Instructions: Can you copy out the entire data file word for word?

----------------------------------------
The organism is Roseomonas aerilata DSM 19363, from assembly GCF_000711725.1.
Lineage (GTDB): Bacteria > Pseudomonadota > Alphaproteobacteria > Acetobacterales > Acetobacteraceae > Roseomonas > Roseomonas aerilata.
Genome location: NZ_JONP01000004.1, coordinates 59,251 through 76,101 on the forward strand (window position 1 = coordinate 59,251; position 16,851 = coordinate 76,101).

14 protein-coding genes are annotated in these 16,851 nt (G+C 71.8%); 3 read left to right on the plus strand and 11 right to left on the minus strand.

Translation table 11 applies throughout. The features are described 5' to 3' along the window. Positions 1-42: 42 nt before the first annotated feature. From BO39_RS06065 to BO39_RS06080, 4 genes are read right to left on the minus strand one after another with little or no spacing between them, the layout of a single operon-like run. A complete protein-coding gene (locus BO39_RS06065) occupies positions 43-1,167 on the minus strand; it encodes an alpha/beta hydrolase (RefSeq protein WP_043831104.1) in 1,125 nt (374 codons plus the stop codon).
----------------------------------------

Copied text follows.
The organism is Roseomonas aerilata DSM 19363, from assembly GCF_000711725.1.
Lineage (GTDB): Bacteria > Pseudomonadota > Alphaproteobacteria > Acetobacterales > Acetobacteraceae > Roseomonas > Roseomonas aerilata.
Genome location: NZ_JONP01000004.1, coordinates 59,251 through 76,101 on the forward strand (window position 1 = coordinate 59,251; position 16,851 = coordinate 76,101).

14 protein-coding genes are annotated in these 16,851 nt (G+C 71.8%); 3 read left to right on the plus strand and 11 right to left on the minus strand.

Translation table 11 applies throughout. The features are described 5' to 3' along the window. Positions 1-42: 42 nt before the first annotated feature. From BO39_RS06065 to BO39_RS06080, 4 genes are read right to left on the minus strand one after another with little or no spacing between them, the layout of a single operon-like run. A complete protein-coding gene (locus BO39_RS06065) occupies positions 43-1,167 on the minus strand; it encodes an alpha/beta hydrolase (RefSeq protein WP_043831104.1) in 1,125 nt (374 codons plus the stop codon).